You will need to scan a barcode on your electronic ticket to enter the museum.
Even though the online ticket form is asking for your name, there are no ID checks at the entrance.
Online tickets are slightly more expensive than tickets from the self-service machines (approximately $2-$3 more), however, it may be well worth to overpay a bit and avoid waiting and uncertainty of getting into the museum. Visitors with online tickets have a separate entrance.
Currently, the website only sells full-fare tickets. If you are eligible for a discounted or free admission you have to acquire tickets at the ticket office at the Hermitage.
In the past, online tickets had to be exchanged for the entrance tickets in a separate ticket office which had its own long queue. During the Covid-19 restriction this rule has been changed, and no exchange is needed. Your online ticket will be scanned at the entrance. Let us see how this works out in the post-Covid times.
The Hermitage Ticket Office and Self-Service Machines
You can also buy tickets at the ticket office in the main vestibule or at the self-service machines in the Great Courtyard of the Hermitage during the museum opening hours.
The tickets sold on-site cost less than the online tickets.
Tip: Buying tickets at the self-service terminals may save you significant time. You will find that most Russians queue for the ticket office as it provides discounted tickets for Russian citizens, seniors, military, etc.
The individual and group excursions can also be arranged directly with the museum. If you are interested in a group excursion inside the Hermitage, you will need to inquire about the next available slot and pay for the group excursion when buying your tickets. You will meet your guide and the rest of the group at a specified meeting point.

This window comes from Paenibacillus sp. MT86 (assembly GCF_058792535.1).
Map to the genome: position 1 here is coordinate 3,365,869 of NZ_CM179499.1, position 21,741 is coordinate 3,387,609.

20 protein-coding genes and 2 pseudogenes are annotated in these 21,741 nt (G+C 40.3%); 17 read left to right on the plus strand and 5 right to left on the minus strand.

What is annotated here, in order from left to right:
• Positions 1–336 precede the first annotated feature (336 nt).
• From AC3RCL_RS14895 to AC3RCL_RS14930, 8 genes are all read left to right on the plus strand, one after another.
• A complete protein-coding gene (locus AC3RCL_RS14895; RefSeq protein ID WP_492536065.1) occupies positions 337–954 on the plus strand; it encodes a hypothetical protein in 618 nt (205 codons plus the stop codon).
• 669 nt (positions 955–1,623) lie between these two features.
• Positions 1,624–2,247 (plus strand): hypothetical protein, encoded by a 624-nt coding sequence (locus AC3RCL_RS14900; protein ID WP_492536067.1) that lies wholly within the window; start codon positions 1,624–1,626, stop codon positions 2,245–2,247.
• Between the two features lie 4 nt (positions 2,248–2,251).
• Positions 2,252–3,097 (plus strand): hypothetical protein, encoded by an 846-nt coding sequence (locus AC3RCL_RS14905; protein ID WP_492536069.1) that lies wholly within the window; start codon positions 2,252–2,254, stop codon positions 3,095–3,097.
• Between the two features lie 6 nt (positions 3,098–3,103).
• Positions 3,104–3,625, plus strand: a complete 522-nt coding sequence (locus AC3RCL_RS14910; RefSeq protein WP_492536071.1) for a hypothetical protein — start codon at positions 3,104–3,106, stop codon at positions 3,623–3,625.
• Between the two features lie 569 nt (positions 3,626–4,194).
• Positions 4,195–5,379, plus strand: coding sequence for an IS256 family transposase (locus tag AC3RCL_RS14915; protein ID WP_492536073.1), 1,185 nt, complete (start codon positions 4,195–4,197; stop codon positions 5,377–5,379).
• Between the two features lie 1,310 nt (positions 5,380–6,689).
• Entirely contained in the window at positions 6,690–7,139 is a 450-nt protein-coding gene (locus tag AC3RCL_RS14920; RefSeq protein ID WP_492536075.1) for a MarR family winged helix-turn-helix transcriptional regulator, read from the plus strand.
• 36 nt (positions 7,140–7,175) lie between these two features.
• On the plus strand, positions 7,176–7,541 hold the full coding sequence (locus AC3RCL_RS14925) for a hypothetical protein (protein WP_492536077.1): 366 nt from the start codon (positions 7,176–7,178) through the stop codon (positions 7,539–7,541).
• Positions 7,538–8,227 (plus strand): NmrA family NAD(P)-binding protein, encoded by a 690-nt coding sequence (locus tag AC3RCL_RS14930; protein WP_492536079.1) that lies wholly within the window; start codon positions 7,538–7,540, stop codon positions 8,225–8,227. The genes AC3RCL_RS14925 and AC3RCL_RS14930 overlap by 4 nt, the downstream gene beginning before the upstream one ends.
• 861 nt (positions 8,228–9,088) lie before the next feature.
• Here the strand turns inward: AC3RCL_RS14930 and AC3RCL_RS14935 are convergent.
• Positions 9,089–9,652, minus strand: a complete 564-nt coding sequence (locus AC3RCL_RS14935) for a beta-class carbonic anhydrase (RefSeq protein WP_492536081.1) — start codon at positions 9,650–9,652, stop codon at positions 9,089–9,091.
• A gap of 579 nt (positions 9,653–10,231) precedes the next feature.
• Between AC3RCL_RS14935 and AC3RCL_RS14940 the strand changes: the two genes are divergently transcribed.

Please note that if you qualify for free admission (kids, students) you have to wait in line to obtain your free tickets. You will have to present proof of age, studies to the cashier.
Lines can be quite long during the high season. To save time, you can either book tickets in advance online, or choose a Hermitage skip-the-line-guided tour.
Skip-the-line Tickets and Guided Tours
If you have little time, a guided tour with admission included could be a good option. A guided tour typically lasts 3 hours and you will see the highlights of the Hermitage.
There are private and group tour options with a guide.
Usually, the guides are quite knowledgeable. They will share historical facts and anecdotes about the buildings and specific pieces of art.
In case, you’d rather explore the museum on your own without a guide, I have seen ticket service only options at Get Your Guide.
The General Staff Building.
The Hermitage Opening Hours
The first admission to the Hermitage is at noon. The last admission is at 7 pm. The museum is open till 9 pm. Please double-check the current working hours on the Hermitage Website.
The museum is closed on Mondays.
The Hermitage is closed on the 1st of January and the 9th of May.
When to Avoid Visiting The Hermitage
Try to avoid the third Thursday of every month, when the Hermitage is free for certain groups of people, the 18th of May, which is the Day of the Museums and the 7th of December, the birthday of the Hermitage.
You will see the Hermitage more crowded:
- during the school holidays (January 2 to January 10, last week of March, first week of November)